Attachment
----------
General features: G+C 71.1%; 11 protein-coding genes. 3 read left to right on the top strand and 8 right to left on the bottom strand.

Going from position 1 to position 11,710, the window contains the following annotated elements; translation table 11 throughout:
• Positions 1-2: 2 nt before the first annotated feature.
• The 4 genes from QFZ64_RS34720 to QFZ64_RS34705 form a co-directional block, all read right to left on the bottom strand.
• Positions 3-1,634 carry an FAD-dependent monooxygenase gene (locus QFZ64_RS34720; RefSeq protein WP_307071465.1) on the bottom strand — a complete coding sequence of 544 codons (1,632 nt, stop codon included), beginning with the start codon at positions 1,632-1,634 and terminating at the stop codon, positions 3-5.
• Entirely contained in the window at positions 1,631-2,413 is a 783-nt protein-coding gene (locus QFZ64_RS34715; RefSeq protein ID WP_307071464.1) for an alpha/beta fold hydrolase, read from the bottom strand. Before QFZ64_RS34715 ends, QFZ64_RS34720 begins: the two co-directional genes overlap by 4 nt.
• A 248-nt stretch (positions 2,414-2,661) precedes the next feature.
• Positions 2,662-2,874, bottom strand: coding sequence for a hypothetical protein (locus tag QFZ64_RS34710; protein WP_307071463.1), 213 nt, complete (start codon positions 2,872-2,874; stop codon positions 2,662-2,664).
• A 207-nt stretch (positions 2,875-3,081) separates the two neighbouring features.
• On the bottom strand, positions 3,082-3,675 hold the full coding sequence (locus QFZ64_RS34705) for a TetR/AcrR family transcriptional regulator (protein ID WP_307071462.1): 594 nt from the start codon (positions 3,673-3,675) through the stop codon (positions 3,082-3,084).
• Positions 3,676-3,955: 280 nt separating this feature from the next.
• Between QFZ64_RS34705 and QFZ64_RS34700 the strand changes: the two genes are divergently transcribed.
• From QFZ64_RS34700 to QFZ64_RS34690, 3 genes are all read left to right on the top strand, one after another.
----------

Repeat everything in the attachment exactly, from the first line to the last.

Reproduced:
General features: G+C 71.1%; 11 protein-coding genes. 3 read left to right on the top strand and 8 right to left on the bottom strand.

Going from position 1 to position 11,710, the window contains the following annotated elements; translation table 11 throughout:
• Positions 1-2: 2 nt before the first annotated feature.
• The 4 genes from QFZ64_RS34720 to QFZ64_RS34705 form a co-directional block, all read right to left on the bottom strand.
• Positions 3-1,634 carry an FAD-dependent monooxygenase gene (locus QFZ64_RS34720; RefSeq protein WP_307071465.1) on the bottom strand — a complete coding sequence of 544 codons (1,632 nt, stop codon included), beginning with the start codon at positions 1,632-1,634 and terminating at the stop codon, positions 3-5.
• Entirely contained in the window at positions 1,631-2,413 is a 783-nt protein-coding gene (locus QFZ64_RS34715; RefSeq protein ID WP_307071464.1) for an alpha/beta fold hydrolase, read from the bottom strand. Before QFZ64_RS34715 ends, QFZ64_RS34720 begins: the two co-directional genes overlap by 4 nt.
• A 248-nt stretch (positions 2,414-2,661) precedes the next feature.
• Positions 2,662-2,874, bottom strand: coding sequence for a hypothetical protein (locus tag QFZ64_RS34710; protein WP_307071463.1), 213 nt, complete (start codon positions 2,872-2,874; stop codon positions 2,662-2,664).
• A 207-nt stretch (positions 2,875-3,081) separates the two neighbouring features.
• On the bottom strand, positions 3,082-3,675 hold the full coding sequence (locus QFZ64_RS34705) for a TetR/AcrR family transcriptional regulator (protein ID WP_307071462.1): 594 nt from the start codon (positions 3,673-3,675) through the stop codon (positions 3,082-3,084).
• Positions 3,676-3,955: 280 nt separating this feature from the next.
• Between QFZ64_RS34705 and QFZ64_RS34700 the strand changes: the two genes are divergently transcribed.
• From QFZ64_RS34700 to QFZ64_RS34690, 3 genes are all read left to right on the top strand, one after another.